Martin Allen has accumulated a wealth of knowledge and knowhow over his 15 years as a manager.
A midfielder capped at under-21 level for England during his playing days, playing for Queens Park Rangers, West Ham United, Portsmouth and (briefly) Southend, Allen got his start in management with Reading in 2002.
Allen, nicknamed ‘Mad Dog', has two championship-winning league campaigns on his CV, having guided Gillingham to the League Two crown in 2012/13 and Barnet to the Conference (English football's fifth tier, since rebranded as the National League) title two years later.
Football Whispers caught up with Allen, now in charge of Chesterfield in the National League, to understand what it takes to build a league-winning team.
How much has the National League changed since you last managed in the division with Barnet?
I think the clubs have got bigger, with better stadiums, better pitches. More people are watching it. The level of professionalism within the clubs, with coaches and managers, has got vastly better. The quality of football is much, much better than it was.
Right across the board, for me, it’s no different to the Second Division [League Two].
Big clubs with great history have found themselves in the National League, for one reason or another. Now, with television, it’s just going to get bigger and better. There are better players in it, better quality of coaches – everything.
Is the National League finally getting the attention it deserves after stories like Jamie Vardy's and Chris Smalling's?
Very much so. Those two have played for their country after playing in the National League. And there have been loads more over the years. I had a phone call last week from a Premier League club asking me about players in the National League, so there’s a great deal of interest. And there are a lot of good players at this level.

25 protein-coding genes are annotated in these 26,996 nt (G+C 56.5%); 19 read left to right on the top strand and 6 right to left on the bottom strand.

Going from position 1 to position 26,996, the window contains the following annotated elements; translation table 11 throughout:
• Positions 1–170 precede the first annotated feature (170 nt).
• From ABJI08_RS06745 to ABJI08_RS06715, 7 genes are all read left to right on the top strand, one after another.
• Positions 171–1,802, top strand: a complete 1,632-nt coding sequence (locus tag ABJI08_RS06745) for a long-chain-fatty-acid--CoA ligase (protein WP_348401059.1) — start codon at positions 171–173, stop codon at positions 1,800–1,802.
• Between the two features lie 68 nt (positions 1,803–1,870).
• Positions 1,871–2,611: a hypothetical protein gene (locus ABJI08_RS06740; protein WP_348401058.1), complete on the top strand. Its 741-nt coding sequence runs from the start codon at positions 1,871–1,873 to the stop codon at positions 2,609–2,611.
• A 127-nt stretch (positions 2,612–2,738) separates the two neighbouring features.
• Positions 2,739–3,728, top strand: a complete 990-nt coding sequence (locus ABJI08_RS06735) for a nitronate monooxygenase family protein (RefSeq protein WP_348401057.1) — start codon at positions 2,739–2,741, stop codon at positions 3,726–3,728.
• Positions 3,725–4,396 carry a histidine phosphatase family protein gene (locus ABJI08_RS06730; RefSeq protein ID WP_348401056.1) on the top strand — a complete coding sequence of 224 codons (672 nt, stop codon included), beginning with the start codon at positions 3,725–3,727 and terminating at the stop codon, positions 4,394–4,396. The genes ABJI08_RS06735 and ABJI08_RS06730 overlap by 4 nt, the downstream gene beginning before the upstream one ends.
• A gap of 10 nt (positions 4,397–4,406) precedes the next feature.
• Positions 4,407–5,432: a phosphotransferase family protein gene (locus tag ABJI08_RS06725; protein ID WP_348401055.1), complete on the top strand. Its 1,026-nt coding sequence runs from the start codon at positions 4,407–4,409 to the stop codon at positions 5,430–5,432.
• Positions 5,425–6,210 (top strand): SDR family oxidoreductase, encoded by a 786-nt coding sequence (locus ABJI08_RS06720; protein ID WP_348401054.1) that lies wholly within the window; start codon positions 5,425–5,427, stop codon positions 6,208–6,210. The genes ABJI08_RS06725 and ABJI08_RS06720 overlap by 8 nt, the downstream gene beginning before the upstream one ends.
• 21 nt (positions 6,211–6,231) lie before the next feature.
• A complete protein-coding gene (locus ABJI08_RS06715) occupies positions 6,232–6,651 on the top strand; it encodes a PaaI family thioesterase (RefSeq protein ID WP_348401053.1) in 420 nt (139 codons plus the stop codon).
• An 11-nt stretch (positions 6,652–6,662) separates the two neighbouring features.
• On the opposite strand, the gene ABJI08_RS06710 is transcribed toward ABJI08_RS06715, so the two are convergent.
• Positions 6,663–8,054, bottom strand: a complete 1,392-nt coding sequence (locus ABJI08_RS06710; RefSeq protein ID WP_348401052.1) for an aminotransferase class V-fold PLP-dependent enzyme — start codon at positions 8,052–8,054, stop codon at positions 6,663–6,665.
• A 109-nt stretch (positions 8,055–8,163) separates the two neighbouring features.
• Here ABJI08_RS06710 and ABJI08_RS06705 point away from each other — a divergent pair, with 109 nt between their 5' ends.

What does it take to win the National League?
It’s a long season. There are a lot of games in a short space of time – 46 games. It’s a big, big test for the squads; especially when you get to the winter months, with so much travelling, often playing three games a week.
You have to have a resilient squad. You have to have a hard-working, fit squad. You have to be well organised and, most importantly, you need a goal-scorer up the pitch. If you can get that, you’ve got a good chance to go on and win.
Team spirit and unity, organisation within the club, I think that’s the criteria for winning any division. The Premier League is a little bit different, where they’ve got ultra-flair players playing at Manchester City.
But other divisions, like with Accrington Stanley last year and Leicester winning the Premier League, it shows you don’t have to spend the most amount of money to win the title.
You signed Lee Cook and Sam Togwell for Barnet just before the start of the 2014/15 season – how important was their experience, coupled with the likes of Graham Stack?
It certainly does help. But we also had a fantastic player, Andy Yiadom, who a year after that was playing in the Championship on a regular basis. We had some really good players. Experience helps but you’ve also got to have a mixture of experience with younger players and good athletes.
How did it feel to be frontrunners that season?
I think we were top of the league for the whole season. We won away at Chester in the first game. We arrived at Chester at twenty minutes to three o’clock, kicked off at three o’clock, and by twenty past three we were top of the league.
What did it mean to be a two-time champion, having won League Two with Gillingham and the National League with Barnet?
To win a promotion is good, but win a championship is great.
Of course, it’s nice for clubs to get promoted. But when you are champions, that is a special thing. It’s an amazing feeling to be champions. Once you’ve tasted it, and once you’ve had that feeling, it just makes you hungry for more.
You've talked in the past about not looking at the table and ignoring others' results. Is that an important ingredient of a championship-winning team?
It’s often easier said than done. It’s pushed in our faces every day on the TV screens. But you can’t do any more than do the best you can do.
With our training practises and all our drills, it’s about our team, our work, ourselves. And, hopefully, if the players are good enough, the results and points will fall into place.
What attracted you to Chesterfield?
It’s a big club; we’re getting over 4,000 people watching us at the moment – patriotic, loyal supporters.
They have had a very tough couple of years with two relegations. We’ve got a bit of tidying up to do, but there’s no doubt over the next 18 months we’ll be able to put together a top, top team.
It’s a very, very exciting time to be at Chesterfield at the moment, there’s no doubt about that. It’s a tough time, but this won’t last for long.